With the world becoming more connected thanks to the rollout of the Internet of Things (IoT), the need to ensure the security of this new smart landscape is paramount.

This is especially true in the rapidly-growing area of the Industrial IoT, or IIoT, where manufacturers, utility companies and other industrial entities look to embrace the benefits of digital technology in the so-called Industry 4.0.

However these businesses, many of whom are huge corporations that have been in operation for decades are often laden down with aging legacy infrastructure that is both outdated and essential at the same time – so how do we go about securing this?

Awareness

“The problem is that the stuff that you buy for those kind of environments is supposed to last you 30 years or so,” Rik Ferguson, VP Security research at Trend Micro, told TechRadar Pro at the recent InfoSecurity London event.

“It’s not high turnover equipment…there’s a lot of stuff that’s old, but still relevant,” he adds, noting that factories especially don’t usually have the kit IT departments are used to dealing with.

Trend Micro has just formed a new joint venture called CX One looking at addressing the issues around IIoT, lending its expertise to businesses across many sectors.

“What really struck me when I was talking to customers about (IIoT security)…was actually how big that market is, and how many enterprises and industries have connected IoT devices and industrial devices,” Ferguson says.

He adds that the IIoT environment  may end up being like the growing security worries surrounding smart homes, noting that, “the scale of the problem is huge.” 

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“Manufacturers for IIoT equipment are also now very aware that security is a very important factor. For buyers, it’s now part of their buying decision,” he says.

“But there is effectively a toxic legacy of decades old products, some of which will remain on the factory floor and in production for a very long time…And that’s the security challenges – how do you secure this production or domestic production environment knowing full well, that the things that you are securing have no means of securing themselves?”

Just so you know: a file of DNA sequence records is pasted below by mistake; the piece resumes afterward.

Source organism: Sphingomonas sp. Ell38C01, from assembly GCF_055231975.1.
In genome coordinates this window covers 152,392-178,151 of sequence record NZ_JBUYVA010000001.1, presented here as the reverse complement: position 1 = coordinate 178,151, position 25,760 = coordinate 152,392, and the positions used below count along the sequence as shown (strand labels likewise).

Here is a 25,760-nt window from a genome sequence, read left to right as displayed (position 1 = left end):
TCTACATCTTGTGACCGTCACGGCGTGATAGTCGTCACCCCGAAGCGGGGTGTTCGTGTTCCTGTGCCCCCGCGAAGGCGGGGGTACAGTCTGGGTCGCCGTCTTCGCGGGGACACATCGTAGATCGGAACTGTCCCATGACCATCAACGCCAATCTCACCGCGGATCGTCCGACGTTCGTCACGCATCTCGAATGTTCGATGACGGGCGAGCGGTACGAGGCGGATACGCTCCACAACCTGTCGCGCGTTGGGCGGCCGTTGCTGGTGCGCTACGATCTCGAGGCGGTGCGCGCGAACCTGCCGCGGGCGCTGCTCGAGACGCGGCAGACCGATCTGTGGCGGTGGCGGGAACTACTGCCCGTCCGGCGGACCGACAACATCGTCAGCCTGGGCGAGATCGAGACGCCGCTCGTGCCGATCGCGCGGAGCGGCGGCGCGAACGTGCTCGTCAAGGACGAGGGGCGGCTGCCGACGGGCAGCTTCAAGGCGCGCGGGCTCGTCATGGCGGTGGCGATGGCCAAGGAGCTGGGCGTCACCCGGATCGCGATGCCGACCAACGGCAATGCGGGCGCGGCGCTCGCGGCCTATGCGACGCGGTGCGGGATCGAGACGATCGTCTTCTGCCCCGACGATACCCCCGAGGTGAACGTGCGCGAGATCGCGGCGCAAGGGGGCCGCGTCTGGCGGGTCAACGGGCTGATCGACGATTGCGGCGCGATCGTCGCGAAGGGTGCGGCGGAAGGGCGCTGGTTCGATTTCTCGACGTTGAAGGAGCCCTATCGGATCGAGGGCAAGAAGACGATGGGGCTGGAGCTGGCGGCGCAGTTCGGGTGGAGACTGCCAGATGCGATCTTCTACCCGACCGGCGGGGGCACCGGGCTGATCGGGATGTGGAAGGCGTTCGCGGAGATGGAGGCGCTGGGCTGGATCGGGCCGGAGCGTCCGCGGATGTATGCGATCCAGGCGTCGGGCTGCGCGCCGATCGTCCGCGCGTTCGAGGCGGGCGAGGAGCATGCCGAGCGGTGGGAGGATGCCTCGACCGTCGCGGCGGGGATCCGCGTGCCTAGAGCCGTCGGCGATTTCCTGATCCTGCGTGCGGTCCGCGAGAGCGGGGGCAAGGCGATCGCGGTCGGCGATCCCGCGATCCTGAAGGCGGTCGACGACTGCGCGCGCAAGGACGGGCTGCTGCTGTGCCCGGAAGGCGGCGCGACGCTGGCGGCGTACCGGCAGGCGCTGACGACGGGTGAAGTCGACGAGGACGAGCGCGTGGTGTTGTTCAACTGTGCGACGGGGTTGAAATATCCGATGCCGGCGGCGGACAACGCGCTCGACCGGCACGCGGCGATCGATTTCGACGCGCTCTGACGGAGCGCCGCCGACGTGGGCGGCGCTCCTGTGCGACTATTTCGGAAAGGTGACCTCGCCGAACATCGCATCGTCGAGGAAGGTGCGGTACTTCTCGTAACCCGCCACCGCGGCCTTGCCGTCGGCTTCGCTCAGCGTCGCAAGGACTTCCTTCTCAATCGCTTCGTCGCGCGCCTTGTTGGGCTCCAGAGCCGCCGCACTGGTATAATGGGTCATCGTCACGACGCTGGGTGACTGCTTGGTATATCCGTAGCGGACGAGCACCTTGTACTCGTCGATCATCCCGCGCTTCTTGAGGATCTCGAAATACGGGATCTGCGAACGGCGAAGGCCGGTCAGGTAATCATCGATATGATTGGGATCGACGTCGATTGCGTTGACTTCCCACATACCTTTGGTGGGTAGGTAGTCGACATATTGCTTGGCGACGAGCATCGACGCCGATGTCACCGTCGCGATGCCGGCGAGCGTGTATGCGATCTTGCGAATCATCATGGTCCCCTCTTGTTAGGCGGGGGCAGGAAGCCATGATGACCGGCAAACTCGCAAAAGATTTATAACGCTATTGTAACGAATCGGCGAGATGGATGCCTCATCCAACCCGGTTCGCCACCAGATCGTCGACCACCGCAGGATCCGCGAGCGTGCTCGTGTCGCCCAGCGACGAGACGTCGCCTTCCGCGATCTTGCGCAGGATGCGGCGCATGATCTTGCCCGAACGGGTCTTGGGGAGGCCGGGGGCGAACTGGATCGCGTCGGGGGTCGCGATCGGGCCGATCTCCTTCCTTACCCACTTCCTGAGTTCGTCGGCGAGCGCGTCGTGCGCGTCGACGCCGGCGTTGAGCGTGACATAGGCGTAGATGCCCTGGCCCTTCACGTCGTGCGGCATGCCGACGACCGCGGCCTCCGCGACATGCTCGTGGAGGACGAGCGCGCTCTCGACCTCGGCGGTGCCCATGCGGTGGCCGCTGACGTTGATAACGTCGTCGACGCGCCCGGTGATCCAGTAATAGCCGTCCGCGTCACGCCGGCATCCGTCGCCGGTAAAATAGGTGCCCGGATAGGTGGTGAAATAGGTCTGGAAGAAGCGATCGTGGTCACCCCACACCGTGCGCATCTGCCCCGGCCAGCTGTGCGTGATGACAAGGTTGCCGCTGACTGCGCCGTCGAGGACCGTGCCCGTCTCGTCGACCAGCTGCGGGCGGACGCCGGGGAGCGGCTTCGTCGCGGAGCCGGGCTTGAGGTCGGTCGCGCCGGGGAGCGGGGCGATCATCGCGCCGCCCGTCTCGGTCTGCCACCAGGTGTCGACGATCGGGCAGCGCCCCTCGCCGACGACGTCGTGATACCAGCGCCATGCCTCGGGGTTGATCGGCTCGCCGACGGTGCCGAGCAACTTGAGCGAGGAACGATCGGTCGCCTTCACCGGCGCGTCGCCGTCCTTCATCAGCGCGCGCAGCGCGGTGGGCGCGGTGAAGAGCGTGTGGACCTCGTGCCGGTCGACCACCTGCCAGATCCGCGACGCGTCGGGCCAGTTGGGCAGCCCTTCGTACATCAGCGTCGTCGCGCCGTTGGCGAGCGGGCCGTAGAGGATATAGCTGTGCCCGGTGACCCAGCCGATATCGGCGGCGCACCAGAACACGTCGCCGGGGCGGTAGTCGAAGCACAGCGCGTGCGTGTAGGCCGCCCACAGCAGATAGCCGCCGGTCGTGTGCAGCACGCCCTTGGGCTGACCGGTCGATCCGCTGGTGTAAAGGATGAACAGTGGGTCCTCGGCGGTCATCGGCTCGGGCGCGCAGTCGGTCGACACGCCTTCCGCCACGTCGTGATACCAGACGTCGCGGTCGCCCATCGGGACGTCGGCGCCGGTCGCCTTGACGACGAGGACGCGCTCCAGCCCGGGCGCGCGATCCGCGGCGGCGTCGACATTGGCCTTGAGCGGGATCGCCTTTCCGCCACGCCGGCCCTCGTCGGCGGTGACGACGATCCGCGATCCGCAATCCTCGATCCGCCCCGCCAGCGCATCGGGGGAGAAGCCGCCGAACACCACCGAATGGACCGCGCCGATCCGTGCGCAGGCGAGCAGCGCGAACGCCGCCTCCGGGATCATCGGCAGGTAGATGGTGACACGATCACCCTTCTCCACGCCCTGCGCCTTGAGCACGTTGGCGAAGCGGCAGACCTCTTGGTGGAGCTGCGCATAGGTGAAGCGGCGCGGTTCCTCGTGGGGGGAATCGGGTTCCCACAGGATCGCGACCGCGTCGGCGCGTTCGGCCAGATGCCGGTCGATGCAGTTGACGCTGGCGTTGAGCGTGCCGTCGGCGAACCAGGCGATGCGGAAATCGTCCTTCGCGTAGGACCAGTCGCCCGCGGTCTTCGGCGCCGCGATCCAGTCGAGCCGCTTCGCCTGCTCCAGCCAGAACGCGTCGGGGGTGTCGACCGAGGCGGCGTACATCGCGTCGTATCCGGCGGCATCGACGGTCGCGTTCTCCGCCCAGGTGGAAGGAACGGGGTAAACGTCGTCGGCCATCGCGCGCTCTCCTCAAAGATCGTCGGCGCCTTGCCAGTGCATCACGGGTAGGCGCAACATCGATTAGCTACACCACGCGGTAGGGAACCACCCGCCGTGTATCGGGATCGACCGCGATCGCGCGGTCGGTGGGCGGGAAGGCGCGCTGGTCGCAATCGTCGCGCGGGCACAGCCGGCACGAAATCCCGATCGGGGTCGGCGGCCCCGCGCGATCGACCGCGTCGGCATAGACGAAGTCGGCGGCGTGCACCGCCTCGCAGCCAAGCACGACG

Classic attacks

Influenced by the number of large scale attacks harming big businesses (with the Norsk Hydro ransomware attack gaining headlines across the word) alongside the advent of GDPR, Ferguson believes many more firms are waking up to the dangers of failing to invest properly in cybersecurity.

“What really strikes me is that many more businesses, particularly smaller businesses, are now more security aware,” he says, referencing an example of his estate agent knowing about GDPR.

“The awareness is there…anyone who is running a business will now know that GDPR exists and have an idea of what it covers.”

This need to be aware is particularly relevant as a number of “classic” style cyber threats come back into fashion as better-funded attackers widen their attack vectors.

“The players that are still in the game are the ones with the highest skills, better financing, better budgets, and they’re able to invest more time in each individual attack rather than the spray and pray,” he says. 

“It is highly professionalised – but that doesn’t stop it becoming even more so.”

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The increasing professionalism of cybercriminals, with more funding, intelligence and work going in to attacks, should be a major worry for businesses of all sizes, Ferguson says.

But although old-school methods such as phishing are still paying off, the security industry is also evolving and upping its game too, he notes.

“As security tools improve, obviously, the attackers have to up their game as well,” he says. “And that means not only in terms of toolkits they use but also the skills that they have to deploy them and to use them”

“We have to think of new ways to (protect)” he concludes. “So the advent of new technologies and new ways of doing things has an inescapable back propagation effects, in terms of all the things we’ve already done, we have to change how we do them.”



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